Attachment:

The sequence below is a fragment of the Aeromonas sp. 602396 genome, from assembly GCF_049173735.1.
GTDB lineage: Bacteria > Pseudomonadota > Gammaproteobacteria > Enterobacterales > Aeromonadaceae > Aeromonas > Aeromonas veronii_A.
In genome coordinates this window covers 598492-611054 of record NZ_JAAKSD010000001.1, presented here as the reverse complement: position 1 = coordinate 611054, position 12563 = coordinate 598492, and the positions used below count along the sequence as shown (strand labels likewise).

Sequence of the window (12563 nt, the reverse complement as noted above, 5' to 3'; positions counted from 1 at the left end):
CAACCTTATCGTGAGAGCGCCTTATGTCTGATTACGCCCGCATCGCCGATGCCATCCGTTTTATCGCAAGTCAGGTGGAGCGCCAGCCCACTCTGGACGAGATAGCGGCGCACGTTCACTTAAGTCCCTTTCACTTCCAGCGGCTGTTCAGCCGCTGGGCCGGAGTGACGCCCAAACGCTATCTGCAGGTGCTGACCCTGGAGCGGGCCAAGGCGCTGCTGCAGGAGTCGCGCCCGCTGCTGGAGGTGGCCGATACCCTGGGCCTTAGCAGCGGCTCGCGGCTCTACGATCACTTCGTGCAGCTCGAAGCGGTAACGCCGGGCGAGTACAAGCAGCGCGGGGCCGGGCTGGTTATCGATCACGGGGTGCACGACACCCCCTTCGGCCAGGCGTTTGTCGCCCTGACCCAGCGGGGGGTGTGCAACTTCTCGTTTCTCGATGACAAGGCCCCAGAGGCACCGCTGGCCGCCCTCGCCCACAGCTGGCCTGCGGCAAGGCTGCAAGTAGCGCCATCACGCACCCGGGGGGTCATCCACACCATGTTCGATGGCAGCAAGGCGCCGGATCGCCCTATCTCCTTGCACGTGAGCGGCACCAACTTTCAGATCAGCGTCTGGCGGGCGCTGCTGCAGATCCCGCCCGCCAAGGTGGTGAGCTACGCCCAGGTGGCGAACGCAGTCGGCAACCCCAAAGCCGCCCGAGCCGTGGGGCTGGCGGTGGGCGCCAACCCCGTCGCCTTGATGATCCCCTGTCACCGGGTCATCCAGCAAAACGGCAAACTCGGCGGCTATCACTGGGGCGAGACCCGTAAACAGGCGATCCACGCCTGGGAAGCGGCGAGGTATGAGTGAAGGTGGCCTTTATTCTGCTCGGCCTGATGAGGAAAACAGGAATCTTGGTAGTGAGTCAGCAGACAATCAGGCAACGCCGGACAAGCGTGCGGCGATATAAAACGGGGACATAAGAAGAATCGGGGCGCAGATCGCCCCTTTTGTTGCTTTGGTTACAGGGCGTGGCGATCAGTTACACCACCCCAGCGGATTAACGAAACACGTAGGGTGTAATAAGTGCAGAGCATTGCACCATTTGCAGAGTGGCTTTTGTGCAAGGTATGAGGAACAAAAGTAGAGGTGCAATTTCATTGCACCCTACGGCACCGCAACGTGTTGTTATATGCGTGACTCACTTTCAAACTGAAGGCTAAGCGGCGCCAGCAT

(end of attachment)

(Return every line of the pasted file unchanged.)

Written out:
The sequence below is a fragment of the Aeromonas sp. 602396 genome, from assembly GCF_049173735.1.
GTDB lineage: Bacteria > Pseudomonadota > Gammaproteobacteria > Enterobacterales > Aeromonadaceae > Aeromonas > Aeromonas veronii_A.
In genome coordinates this window covers 598492-611054 of record NZ_JAAKSD010000001.1, presented here as the reverse complement: position 1 = coordinate 611054, position 12563 = coordinate 598492, and the positions used below count along the sequence as shown (strand labels likewise).

Sequence of the window (12563 nt, the reverse complement as noted above, 5' to 3'; positions counted from 1 at the left end):
CAACCTTATCGTGAGAGCGCCTTATGTCTGATTACGCCCGCATCGCCGATGCCATCCGTTTTATCGCAAGTCAGGTGGAGCGCCAGCCCACTCTGGACGAGATAGCGGCGCACGTTCACTTAAGTCCCTTTCACTTCCAGCGGCTGTTCAGCCGCTGGGCCGGAGTGACGCCCAAACGCTATCTGCAGGTGCTGACCCTGGAGCGGGCCAAGGCGCTGCTGCAGGAGTCGCGCCCGCTGCTGGAGGTGGCCGATACCCTGGGCCTTAGCAGCGGCTCGCGGCTCTACGATCACTTCGTGCAGCTCGAAGCGGTAACGCCGGGCGAGTACAAGCAGCGCGGGGCCGGGCTGGTTATCGATCACGGGGTGCACGACACCCCCTTCGGCCAGGCGTTTGTCGCCCTGACCCAGCGGGGGGTGTGCAACTTCTCGTTTCTCGATGACAAGGCCCCAGAGGCACCGCTGGCCGCCCTCGCCCACAGCTGGCCTGCGGCAAGGCTGCAAGTAGCGCCATCACGCACCCGGGGGGTCATCCACACCATGTTCGATGGCAGCAAGGCGCCGGATCGCCCTATCTCCTTGCACGTGAGCGGCACCAACTTTCAGATCAGCGTCTGGCGGGCGCTGCTGCAGATCCCGCCCGCCAAGGTGGTGAGCTACGCCCAGGTGGCGAACGCAGTCGGCAACCCCAAAGCCGCCCGAGCCGTGGGGCTGGCGGTGGGCGCCAACCCCGTCGCCTTGATGATCCCCTGTCACCGGGTCATCCAGCAAAACGGCAAACTCGGCGGCTATCACTGGGGCGAGACCCGTAAACAGGCGATCCACGCCTGGGAAGCGGCGAGGTATGAGTGAAGGTGGCCTTTATTCTGCTCGGCCTGATGAGGAAAACAGGAATCTTGGTAGTGAGTCAGCAGACAATCAGGCAACGCCGGACAAGCGTGCGGCGATATAAAACGGGGACATAAGAAGAATCGGGGCGCAGATCGCCCCTTTTGTTGCTTTGGTTACAGGGCGTGGCGATCAGTTACACCACCCCAGCGGATTAACGAAACACGTAGGGTGTAATAAGTGCAGAGCATTGCACCATTTGCAGAGTGGCTTTTGTGCAAGGTATGAGGAACAAAAGTAGAGGTGCAATTTCATTGCACCCTACGGCACCGCAACGTGTTGTTATATGCGTGACTCACTTTCAAACTGAAGGCTAAGCGGCGCCAGCAT